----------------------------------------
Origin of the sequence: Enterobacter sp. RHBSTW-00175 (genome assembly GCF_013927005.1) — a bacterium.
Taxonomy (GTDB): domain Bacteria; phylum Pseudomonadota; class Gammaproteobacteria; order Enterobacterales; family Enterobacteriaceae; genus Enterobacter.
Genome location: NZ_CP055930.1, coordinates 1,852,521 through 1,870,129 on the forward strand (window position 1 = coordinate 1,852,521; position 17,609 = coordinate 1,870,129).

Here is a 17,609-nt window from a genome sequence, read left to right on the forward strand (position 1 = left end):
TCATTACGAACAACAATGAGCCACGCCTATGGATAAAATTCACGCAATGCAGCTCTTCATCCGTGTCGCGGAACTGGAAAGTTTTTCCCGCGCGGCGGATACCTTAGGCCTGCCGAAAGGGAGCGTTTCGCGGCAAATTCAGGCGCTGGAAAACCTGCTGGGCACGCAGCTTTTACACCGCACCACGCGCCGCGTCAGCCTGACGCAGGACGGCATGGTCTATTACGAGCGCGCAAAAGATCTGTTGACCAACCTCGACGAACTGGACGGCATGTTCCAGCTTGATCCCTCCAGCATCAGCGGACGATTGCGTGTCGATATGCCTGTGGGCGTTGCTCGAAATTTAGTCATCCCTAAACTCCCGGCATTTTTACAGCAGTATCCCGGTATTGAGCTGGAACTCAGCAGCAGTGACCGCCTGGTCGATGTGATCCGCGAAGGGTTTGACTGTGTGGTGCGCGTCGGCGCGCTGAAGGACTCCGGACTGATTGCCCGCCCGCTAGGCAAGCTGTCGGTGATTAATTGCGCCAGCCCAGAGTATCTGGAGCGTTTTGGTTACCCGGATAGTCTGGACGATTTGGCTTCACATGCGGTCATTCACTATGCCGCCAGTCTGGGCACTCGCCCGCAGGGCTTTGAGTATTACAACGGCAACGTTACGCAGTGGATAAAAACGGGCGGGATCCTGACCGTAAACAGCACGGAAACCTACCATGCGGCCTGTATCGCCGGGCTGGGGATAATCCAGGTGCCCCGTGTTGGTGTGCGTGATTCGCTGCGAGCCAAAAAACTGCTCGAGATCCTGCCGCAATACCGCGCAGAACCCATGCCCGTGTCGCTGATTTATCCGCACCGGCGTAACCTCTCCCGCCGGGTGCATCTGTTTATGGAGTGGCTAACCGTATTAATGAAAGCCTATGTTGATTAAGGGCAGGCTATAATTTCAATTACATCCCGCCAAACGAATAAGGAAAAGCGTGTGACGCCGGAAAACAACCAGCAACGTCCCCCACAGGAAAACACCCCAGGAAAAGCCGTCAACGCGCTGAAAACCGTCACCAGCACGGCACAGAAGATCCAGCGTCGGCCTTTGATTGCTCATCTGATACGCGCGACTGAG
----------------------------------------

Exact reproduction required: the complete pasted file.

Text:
Origin of the sequence: Enterobacter sp. RHBSTW-00175 (genome assembly GCF_013927005.1) — a bacterium.
Taxonomy (GTDB): domain Bacteria; phylum Pseudomonadota; class Gammaproteobacteria; order Enterobacterales; family Enterobacteriaceae; genus Enterobacter.
Genome location: NZ_CP055930.1, coordinates 1,852,521 through 1,870,129 on the forward strand (window position 1 = coordinate 1,852,521; position 17,609 = coordinate 1,870,129).

Here is a 17,609-nt window from a genome sequence, read left to right on the forward strand (position 1 = left end):
TCATTACGAACAACAATGAGCCACGCCTATGGATAAAATTCACGCAATGCAGCTCTTCATCCGTGTCGCGGAACTGGAAAGTTTTTCCCGCGCGGCGGATACCTTAGGCCTGCCGAAAGGGAGCGTTTCGCGGCAAATTCAGGCGCTGGAAAACCTGCTGGGCACGCAGCTTTTACACCGCACCACGCGCCGCGTCAGCCTGACGCAGGACGGCATGGTCTATTACGAGCGCGCAAAAGATCTGTTGACCAACCTCGACGAACTGGACGGCATGTTCCAGCTTGATCCCTCCAGCATCAGCGGACGATTGCGTGTCGATATGCCTGTGGGCGTTGCTCGAAATTTAGTCATCCCTAAACTCCCGGCATTTTTACAGCAGTATCCCGGTATTGAGCTGGAACTCAGCAGCAGTGACCGCCTGGTCGATGTGATCCGCGAAGGGTTTGACTGTGTGGTGCGCGTCGGCGCGCTGAAGGACTCCGGACTGATTGCCCGCCCGCTAGGCAAGCTGTCGGTGATTAATTGCGCCAGCCCAGAGTATCTGGAGCGTTTTGGTTACCCGGATAGTCTGGACGATTTGGCTTCACATGCGGTCATTCACTATGCCGCCAGTCTGGGCACTCGCCCGCAGGGCTTTGAGTATTACAACGGCAACGTTACGCAGTGGATAAAAACGGGCGGGATCCTGACCGTAAACAGCACGGAAACCTACCATGCGGCCTGTATCGCCGGGCTGGGGATAATCCAGGTGCCCCGTGTTGGTGTGCGTGATTCGCTGCGAGCCAAAAAACTGCTCGAGATCCTGCCGCAATACCGCGCAGAACCCATGCCCGTGTCGCTGATTTATCCGCACCGGCGTAACCTCTCCCGCCGGGTGCATCTGTTTATGGAGTGGCTAACCGTATTAATGAAAGCCTATGTTGATTAAGGGCAGGCTATAATTTCAATTACATCCCGCCAAACGAATAAGGAAAAGCGTGTGACGCCGGAAAACAACCAGCAACGTCCCCCACAGGAAAACACCCCAGGAAAAGCCGTCAACGCGCTGAAAACCGTCACCAGCACGGCACAGAAGATCCAGCGTCGGCCTTTGATTGCTCATCTGATACGCGCGACTGAG